Task Description

Multistep Arithmetic is a mathematical task from BIG-bench. This task tests a model's ability to solve multistep arithmetic operations composed of addition, subtraction, multiplication, and division. So we can measure the capability of models to think sequentially.

Keywords: arithmetic, free response, mathematics, zero-shot

Authors: Albina Akhmetgareeva, Pablo Antonio, Moreno Casares


This problem is relatively simple for humans as it is solved step-by-step. Therefore, the tasks aim to check the capability of systems to decompose complex problems into more straightforward steps and plan actions. Moreover, sequential reasoning is one skill within the Fluid Intelligence ability due to the Cattell-Horn-Carroll theory of cognitive capabilities [1]. This test aims to measure precisely that skill.

Dataset Description

The task is a tree-like arithmetic expression with multiple levels and different content lengths inside the inner-most parenthesis.

Data Fields

  • instruction — is an instructional prompt specified for the current task;
  • inputs — is the mathematical expression;
  • outputs — is the target, the result of multi-step operations;
  • meta — is an additional information field:
    • id — is the example id in the dataset.

Data Instances

Below are examples from the dataset:

    "instruction": "Вычисли результат выражения:\\\\n{inputs}",
    "inputs": "((-3) + 5) = ",
    "outputs": "2",
    "meta": {
        "id": 1

Data Splits

The dataset consists of a training set (1039 samples) with labeled examples and a test set (1024 samples) for model evaluation.


6 prompts of varying difficulty were created for this task. Example:

"Выполни следующие базовые арифметические операции в правильном порядке, в том числе учитывая порядок скобок, и напиши результат вычисления выражения в виде одного числа:\n{inputs}"

Dataset creation

The data in this task is generated using a Python script. The script generates examples by iterating through various configurations with different nesting depths and the number of arguments in parentheses. It filters the examples, considering the following criteria.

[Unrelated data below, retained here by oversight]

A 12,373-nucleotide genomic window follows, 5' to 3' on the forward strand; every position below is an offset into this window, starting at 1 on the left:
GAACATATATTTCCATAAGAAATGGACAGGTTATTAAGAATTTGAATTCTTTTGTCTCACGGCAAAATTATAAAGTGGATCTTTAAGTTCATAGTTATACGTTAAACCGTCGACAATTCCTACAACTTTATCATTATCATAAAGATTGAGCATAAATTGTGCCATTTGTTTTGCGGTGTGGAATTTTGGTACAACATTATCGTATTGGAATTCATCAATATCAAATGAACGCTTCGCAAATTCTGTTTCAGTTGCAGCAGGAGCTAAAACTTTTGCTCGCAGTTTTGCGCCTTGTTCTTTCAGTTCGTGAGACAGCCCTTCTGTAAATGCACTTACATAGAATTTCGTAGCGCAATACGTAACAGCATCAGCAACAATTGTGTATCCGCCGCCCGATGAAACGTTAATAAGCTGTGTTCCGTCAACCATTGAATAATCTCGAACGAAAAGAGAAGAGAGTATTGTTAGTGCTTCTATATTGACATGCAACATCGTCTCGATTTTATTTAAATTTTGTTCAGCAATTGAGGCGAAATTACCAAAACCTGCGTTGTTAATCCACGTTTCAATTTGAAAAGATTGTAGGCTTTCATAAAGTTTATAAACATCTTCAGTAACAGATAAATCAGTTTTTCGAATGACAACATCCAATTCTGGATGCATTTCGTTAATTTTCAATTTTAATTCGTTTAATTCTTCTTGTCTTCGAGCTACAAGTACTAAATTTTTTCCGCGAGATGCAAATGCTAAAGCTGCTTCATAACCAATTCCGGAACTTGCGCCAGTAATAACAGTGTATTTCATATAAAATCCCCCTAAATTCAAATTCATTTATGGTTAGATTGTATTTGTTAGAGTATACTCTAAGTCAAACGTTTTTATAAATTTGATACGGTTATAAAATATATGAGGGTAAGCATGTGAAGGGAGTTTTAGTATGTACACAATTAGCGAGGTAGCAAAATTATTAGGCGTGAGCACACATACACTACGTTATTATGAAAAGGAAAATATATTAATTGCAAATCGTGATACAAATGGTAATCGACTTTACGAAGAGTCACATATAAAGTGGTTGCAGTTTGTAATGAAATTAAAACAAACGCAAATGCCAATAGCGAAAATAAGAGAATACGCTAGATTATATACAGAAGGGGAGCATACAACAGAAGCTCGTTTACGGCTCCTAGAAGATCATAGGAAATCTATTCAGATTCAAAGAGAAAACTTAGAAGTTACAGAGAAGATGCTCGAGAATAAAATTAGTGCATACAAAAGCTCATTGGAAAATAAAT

The arguments for the task are generated from [-9; 9]. The random_seed for the test was selected so that the samples did not overlap with the open set as much as possible.

Both sets were filtered in such a way that:

  • target values range from -1000 to 1000;
  • target values occurred no more than 10 times in the set split;
  • no duplicates occurred;
  • for samples with division: taken expressions with integer result.



The task is evaluated using the Exact Match (EM) For each example, 1 is given for the target sequence EXACTLY matches the predicted sequence. Else, 0. The total score is equal to average sequence-level accuracy.

Human Benchmark

It is measured on a subset of 600 examples, sampled with varying complexity of operations — ~50 per configuration. Evaluate on one pool (all subtasks) with overlap: 5 reviewers per task.

The final human score is 0.998.


  1. Only numerical answers (e.g., "4") are considered for model evaluation instead of the valid text answer (in this example it is "four").
  2. The current task, however, does not allow us to distinguish between a model performing multistep reasoning and a model with access to a calculator / develop tree algorithms / run a script to figure out the answer.


[1] Flanagan, D.P. & Dixon, S.G. (2014) The Cattell-Horn-Carroll theory of cognitive abilities. In C.R. Reynolds, K.J. Vannest and E. Fletcher-Janzen (eds.), Encyclopedia of Special Education. New York: Wiley Online.